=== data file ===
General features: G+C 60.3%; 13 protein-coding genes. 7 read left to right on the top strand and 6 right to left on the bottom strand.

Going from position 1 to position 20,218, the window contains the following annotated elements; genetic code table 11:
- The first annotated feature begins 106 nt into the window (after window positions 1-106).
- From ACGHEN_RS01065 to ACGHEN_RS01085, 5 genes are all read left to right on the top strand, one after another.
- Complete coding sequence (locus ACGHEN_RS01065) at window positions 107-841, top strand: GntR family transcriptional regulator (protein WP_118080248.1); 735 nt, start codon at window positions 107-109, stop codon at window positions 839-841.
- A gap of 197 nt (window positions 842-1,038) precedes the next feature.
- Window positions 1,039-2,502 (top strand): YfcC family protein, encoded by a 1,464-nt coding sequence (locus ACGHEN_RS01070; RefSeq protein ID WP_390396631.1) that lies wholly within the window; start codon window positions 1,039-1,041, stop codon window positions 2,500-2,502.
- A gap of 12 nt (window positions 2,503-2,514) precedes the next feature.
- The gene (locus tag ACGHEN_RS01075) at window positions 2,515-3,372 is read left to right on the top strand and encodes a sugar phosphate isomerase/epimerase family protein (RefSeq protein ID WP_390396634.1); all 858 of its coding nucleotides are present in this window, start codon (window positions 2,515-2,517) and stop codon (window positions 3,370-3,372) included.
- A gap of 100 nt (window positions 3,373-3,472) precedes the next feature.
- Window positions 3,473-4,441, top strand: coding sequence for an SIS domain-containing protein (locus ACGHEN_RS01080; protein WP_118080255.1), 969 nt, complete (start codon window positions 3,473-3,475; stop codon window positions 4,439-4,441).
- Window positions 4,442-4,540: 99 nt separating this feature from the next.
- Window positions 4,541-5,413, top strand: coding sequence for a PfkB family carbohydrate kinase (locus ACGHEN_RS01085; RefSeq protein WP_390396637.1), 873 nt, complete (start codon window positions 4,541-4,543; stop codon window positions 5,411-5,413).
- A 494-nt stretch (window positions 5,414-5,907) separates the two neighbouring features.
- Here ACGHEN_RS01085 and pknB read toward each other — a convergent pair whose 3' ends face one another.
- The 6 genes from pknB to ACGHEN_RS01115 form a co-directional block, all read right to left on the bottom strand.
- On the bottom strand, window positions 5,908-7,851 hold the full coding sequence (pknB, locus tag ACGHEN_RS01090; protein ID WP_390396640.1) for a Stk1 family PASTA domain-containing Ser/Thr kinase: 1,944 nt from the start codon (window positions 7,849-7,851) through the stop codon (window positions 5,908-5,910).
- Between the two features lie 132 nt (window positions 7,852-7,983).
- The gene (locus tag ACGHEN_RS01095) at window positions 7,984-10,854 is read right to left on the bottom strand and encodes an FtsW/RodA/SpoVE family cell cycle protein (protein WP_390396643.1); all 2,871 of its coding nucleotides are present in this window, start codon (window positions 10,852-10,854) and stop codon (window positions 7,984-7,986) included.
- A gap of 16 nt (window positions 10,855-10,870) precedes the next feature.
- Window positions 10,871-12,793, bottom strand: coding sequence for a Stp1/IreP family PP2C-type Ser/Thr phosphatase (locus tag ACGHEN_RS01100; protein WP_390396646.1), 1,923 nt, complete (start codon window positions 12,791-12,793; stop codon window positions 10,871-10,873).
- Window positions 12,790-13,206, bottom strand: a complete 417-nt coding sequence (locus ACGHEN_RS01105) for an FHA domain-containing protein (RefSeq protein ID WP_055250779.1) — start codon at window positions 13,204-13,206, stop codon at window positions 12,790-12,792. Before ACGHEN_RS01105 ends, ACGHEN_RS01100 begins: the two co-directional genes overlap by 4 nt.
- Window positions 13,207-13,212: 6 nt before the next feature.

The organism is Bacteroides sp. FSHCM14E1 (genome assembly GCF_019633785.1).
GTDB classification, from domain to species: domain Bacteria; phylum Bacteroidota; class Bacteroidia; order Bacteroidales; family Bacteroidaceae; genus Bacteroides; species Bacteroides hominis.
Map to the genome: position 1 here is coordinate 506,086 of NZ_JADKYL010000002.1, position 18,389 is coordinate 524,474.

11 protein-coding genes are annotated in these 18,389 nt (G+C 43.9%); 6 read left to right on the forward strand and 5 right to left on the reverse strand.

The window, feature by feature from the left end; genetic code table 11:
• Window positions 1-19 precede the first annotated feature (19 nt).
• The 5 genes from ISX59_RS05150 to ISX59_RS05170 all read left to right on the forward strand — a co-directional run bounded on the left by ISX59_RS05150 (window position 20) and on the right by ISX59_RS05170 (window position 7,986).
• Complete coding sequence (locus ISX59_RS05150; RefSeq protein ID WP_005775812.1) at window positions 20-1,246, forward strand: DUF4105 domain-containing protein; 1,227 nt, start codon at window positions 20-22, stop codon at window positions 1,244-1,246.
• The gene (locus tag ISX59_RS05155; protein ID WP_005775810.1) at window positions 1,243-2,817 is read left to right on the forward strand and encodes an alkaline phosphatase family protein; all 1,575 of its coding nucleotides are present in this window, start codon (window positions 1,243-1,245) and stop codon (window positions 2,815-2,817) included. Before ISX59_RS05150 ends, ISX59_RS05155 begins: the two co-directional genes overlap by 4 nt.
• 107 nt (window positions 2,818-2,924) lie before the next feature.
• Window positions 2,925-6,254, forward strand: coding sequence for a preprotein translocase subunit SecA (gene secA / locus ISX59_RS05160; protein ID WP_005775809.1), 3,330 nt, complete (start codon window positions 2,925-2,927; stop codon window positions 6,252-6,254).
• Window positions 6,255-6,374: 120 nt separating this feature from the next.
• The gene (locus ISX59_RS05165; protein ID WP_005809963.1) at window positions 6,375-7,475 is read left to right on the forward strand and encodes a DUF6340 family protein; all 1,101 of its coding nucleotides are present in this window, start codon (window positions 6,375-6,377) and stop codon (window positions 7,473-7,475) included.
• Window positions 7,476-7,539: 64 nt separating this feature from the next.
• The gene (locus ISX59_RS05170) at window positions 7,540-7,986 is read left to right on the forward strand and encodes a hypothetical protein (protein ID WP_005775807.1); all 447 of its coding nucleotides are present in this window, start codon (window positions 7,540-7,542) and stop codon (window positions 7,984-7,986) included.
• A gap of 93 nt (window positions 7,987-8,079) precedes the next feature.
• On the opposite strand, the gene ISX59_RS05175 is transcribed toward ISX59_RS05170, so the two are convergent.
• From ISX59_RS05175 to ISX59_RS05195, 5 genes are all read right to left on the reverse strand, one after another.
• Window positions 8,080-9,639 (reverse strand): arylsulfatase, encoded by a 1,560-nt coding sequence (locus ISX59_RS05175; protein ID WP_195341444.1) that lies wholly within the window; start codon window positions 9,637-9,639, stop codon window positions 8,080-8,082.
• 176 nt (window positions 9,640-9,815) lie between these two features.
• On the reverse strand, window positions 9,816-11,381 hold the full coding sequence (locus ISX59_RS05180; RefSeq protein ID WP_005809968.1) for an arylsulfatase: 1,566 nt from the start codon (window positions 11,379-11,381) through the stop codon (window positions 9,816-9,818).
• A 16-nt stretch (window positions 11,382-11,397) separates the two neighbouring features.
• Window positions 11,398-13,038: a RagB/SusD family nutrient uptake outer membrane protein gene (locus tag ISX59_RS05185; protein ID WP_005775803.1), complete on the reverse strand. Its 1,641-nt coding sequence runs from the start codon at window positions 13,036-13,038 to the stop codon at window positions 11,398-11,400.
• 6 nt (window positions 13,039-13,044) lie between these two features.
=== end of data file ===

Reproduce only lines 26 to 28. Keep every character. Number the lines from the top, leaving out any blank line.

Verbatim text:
Map to the genome: position 1 here is coordinate 506,086 of NZ_JADKYL010000002.1, position 18,389 is coordinate 524,474.

11 protein-coding genes are annotated in these 18,389 nt (G+C 43.9%); 6 read left to right on the forward strand and 5 right to left on the reverse strand.

The window, feature by feature from the left end; genetic code table 11: